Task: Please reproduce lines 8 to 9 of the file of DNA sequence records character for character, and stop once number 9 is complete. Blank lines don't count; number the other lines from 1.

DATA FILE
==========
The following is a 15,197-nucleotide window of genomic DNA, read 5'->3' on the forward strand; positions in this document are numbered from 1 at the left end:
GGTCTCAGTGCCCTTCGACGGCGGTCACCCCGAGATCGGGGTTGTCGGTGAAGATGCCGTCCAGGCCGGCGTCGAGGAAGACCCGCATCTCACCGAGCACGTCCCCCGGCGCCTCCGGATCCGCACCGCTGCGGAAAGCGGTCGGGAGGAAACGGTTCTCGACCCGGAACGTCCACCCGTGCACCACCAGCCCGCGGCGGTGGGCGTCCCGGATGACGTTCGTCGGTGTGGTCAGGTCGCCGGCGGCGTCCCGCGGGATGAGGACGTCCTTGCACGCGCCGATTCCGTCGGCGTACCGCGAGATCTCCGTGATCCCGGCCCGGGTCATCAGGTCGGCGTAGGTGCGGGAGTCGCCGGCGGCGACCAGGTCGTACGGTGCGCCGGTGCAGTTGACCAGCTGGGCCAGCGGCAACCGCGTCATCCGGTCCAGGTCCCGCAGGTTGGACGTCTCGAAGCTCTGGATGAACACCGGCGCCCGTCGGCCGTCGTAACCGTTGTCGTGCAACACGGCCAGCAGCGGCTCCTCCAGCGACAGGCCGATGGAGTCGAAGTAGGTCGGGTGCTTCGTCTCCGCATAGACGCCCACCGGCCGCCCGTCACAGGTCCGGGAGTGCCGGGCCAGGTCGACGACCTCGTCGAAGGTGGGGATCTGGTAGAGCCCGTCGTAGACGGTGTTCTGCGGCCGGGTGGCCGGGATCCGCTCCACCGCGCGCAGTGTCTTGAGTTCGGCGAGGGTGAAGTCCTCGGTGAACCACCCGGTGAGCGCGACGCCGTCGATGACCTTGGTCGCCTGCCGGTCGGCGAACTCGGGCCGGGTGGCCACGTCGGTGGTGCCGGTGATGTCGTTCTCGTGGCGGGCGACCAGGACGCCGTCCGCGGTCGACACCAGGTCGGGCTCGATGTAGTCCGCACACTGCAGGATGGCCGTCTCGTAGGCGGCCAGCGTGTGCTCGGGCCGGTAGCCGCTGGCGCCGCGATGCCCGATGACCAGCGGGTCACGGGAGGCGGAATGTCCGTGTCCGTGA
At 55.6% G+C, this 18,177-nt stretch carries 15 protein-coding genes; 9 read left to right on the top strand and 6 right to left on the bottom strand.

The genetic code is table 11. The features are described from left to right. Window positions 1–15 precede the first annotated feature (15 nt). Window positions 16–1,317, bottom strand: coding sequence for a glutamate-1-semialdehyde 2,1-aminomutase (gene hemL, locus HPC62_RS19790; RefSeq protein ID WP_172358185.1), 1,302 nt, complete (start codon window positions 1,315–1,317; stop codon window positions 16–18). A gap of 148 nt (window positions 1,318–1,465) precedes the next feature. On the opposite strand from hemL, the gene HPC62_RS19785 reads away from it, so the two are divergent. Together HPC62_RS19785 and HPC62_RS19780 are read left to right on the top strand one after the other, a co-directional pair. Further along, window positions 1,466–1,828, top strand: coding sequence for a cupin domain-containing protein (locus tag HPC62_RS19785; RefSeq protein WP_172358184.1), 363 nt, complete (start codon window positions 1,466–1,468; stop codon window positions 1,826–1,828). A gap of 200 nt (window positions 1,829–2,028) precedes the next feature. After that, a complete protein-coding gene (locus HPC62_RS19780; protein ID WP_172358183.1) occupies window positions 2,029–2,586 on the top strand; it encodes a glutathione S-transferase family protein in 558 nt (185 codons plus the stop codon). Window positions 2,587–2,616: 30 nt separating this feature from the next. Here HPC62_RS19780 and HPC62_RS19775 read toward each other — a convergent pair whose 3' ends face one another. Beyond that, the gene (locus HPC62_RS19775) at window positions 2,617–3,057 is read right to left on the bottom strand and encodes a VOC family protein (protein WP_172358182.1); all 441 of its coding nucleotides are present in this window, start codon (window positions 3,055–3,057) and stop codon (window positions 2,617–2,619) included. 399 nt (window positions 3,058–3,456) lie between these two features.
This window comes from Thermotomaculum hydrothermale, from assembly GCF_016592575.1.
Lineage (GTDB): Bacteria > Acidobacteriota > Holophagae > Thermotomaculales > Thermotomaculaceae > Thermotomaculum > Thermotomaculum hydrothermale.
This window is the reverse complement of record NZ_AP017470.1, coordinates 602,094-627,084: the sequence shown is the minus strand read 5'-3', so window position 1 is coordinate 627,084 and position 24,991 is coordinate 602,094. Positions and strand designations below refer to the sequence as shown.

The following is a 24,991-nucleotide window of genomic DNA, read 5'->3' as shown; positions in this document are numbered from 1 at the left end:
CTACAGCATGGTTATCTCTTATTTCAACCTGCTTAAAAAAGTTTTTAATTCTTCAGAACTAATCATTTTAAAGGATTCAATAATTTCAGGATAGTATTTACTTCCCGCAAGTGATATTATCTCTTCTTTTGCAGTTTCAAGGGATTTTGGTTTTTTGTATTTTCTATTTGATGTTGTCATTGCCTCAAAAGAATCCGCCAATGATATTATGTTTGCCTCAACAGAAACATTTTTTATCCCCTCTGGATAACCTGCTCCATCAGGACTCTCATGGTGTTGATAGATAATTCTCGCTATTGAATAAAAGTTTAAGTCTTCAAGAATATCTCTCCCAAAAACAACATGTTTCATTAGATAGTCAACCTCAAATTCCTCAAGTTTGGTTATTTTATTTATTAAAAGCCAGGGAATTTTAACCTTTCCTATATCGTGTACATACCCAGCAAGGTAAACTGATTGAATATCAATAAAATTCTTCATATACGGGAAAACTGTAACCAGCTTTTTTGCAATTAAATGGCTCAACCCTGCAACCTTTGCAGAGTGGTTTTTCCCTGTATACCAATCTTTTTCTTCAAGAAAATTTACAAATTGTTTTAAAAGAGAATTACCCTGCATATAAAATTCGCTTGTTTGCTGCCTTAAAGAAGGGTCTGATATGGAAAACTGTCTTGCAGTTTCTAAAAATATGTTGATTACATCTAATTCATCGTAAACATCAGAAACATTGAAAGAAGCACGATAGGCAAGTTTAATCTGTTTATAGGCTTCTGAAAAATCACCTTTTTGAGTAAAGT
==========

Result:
The following is a 24,991-nucleotide window of genomic DNA, read 5'->3' as shown; positions in this document are numbered from 1 at the left end:
CTACAGCATGGTTATCTCTTATTTCAACCTGCTTAAAAAAGTTTTTAATTCTTCAGAACTAATCATTTTAAAGGATTCAATAATTTCAGGATAGTATTTACTTCCCGCAAGTGATATTATCTCTTCTTTTGCAGTTTCAAGGGATTTTGGTTTTTTGTATTTTCTATTTGATGTTGTCATTGCCTCAAAAGAATCCGCCAATGATATTATGTTTGCCTCAACAGAAACATTTTTTATCCCCTCTGGATAACCTGCTCCATCAGGACTCTCATGGTGTTGATAGATAATTCTCGCTATTGAATAAAAGTTTAAGTCTTCAAGAATATCTCTCCCAAAAACAACATGTTTCATTAGATAGTCAACCTCAAATTCCTCAAGTTTGGTTATTTTATTTATTAAAAGCCAGGGAATTTTAACCTTTCCTATATCGTGTACATACCCAGCAAGGTAAACTGATTGAATATCAATAAAATTCTTCATATACGGGAAAACTGTAACCAGCTTTTTTGCAATTAAATGGCTCAACCCTGCAACCTTTGCAGAGTGGTTTTTCCCTGTATACCAATCTTTTTCTTCAAGAAAATTTACAAATTGTTTTAAAAGAGAATTACCCTGCATATAAAATTCGCTTGTTTGCTGCCTTAAAGAAGGGTCTGATATGGAAAACTGTCTTGCAGTTTCTAAAAATATGTTGATTACATCTAATTCATCGTAAACATCAGAAACATTGAAAGAAGCACGATAGGCAAGTTTAATCTGTTTATAGGCTTCTGAAAAATCACCTTTTTGAGTAAAGT